But instead, they'll be announcing they've raise enough to keep the wildlife refuge open to the public.
For more than 25 years, students have headed to a special place on San Diego Bay to learn about local plants and animals.
And thanks to some generous donors who stepped in at the last moment that learning will continue.
"Very happy to announce that we will be open tomorrow - October 28th," Sherry Lankston said.
What was supposed to be closing day forever at the Living Coast Discovery Center - will instead - be a day of celebration.
"In the last three weeks, we've had a surge in people coming forward and saying we believe in you. We believe in the education you have. We believe in the center here and uniqueness we have at the Living Coast," Lankston said.
Earlier this month, the Living Coast, previously known as the Chula Vista Nature Center, announced it was facing a $200,000 budget shortfall and would have to close down.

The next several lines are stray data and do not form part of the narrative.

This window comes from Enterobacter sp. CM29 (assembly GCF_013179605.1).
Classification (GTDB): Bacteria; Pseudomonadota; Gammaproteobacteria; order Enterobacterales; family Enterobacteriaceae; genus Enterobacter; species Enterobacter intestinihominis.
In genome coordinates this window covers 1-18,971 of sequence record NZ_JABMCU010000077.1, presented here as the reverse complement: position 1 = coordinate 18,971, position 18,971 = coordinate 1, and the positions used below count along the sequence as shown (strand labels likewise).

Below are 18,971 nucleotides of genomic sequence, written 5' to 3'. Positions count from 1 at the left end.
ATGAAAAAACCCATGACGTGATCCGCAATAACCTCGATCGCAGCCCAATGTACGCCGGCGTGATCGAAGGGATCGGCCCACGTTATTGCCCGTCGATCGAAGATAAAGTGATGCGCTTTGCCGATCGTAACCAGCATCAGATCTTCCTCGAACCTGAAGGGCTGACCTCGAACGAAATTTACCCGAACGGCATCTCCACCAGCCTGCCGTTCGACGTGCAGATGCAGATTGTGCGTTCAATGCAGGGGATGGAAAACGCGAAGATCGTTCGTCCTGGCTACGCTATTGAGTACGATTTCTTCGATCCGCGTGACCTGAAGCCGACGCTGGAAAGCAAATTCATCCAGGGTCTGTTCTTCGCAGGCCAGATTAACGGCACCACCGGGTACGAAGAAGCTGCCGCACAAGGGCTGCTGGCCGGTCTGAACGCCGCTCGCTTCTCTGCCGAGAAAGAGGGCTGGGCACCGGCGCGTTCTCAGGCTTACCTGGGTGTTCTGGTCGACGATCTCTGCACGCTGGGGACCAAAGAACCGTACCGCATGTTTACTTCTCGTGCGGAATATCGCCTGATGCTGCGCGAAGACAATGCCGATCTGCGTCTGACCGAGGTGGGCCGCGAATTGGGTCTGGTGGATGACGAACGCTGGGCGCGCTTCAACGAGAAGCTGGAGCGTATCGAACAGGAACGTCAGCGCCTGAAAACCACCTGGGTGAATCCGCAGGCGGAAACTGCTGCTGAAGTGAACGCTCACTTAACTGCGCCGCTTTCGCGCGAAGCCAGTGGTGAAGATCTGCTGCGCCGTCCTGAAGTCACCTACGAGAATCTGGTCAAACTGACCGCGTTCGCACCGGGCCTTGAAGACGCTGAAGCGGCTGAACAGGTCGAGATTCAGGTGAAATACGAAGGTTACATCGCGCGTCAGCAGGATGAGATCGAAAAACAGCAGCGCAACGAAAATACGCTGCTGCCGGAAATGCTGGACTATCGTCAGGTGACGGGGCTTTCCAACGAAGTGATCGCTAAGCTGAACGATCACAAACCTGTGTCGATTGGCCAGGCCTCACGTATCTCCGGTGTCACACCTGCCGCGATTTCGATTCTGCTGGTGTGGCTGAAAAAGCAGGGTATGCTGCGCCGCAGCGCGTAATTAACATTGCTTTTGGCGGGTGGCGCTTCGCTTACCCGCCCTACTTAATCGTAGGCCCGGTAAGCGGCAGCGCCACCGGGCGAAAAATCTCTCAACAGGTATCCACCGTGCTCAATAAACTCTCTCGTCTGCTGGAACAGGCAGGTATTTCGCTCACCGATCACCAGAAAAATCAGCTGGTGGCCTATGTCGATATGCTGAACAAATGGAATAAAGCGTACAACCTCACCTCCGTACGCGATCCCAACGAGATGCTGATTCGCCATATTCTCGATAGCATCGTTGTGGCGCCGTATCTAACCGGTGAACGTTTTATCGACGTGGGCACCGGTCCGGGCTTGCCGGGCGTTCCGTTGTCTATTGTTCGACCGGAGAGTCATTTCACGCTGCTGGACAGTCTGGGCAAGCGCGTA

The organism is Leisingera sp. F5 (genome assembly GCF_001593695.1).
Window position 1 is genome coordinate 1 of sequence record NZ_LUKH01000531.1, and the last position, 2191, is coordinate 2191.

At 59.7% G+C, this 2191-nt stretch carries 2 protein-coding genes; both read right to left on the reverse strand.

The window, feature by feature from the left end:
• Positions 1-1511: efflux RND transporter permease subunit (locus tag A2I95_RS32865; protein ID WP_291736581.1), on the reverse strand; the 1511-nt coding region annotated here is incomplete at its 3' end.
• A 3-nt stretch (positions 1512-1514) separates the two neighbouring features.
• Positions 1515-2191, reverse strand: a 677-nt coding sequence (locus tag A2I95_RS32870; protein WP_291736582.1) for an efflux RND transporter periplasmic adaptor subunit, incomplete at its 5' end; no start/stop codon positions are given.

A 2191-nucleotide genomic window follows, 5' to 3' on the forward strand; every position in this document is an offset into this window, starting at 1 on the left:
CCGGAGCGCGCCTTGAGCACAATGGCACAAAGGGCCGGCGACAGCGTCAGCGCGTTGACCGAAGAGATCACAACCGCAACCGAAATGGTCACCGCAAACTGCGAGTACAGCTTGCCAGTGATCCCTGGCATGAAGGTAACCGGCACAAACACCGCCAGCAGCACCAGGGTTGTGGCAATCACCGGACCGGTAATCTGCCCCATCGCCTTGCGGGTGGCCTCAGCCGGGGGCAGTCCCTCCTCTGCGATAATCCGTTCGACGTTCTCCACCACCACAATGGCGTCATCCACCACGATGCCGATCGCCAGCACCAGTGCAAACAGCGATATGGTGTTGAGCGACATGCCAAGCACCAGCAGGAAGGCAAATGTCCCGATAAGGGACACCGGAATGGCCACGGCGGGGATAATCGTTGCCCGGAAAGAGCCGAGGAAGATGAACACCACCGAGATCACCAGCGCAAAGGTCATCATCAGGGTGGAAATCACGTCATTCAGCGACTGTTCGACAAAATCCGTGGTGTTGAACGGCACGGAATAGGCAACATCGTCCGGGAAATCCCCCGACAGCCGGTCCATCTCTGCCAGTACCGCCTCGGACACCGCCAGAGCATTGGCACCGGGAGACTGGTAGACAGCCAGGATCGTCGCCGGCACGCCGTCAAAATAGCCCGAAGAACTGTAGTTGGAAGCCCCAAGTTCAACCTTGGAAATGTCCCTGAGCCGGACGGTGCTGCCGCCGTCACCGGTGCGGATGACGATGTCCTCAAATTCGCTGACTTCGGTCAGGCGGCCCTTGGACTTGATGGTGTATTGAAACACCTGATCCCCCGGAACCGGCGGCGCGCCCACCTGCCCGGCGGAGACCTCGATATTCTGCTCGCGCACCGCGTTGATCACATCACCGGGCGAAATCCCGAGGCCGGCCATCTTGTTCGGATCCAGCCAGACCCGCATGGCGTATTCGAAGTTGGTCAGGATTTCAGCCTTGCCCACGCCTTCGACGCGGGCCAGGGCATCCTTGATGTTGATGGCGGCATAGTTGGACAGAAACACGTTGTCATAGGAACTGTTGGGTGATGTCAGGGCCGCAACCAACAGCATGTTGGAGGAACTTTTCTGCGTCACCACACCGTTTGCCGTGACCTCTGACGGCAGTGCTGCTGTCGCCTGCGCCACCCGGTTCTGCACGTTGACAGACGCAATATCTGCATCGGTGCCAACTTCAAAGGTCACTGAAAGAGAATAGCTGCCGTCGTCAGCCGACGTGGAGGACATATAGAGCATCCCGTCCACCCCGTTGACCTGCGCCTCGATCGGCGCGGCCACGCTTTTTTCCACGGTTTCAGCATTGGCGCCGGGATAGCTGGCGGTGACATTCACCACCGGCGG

But support from corporations, adults and some creative kids saved the day.
"Cartwheel-a-thons and lemonade stands - some actually wrote songs for us," she said.
The non-profit's purpose is to give county residents a chance to see animals that live in our county - like the California kingsnake.
"They're called king snakes because they can actually eat other snakes - so when you're eating your enemy - that kind of makes you the king."
In all, around 150 species of animals call this place home.
"We have the green sea turtles, bald eagles and gold eagles and barn owls and falcons and hawks and sharks and stingrays - oh my."
Thirty years ago, this place was used for illegal trash dumping. Today, 70,000 visitors come here annually to learn why that history cannot be repeated, and thanks to generous donors the message will continue.
Monday morning the center is planning to make an official announcement with details on how much they raised and how long their doors are guaranteed to stay open.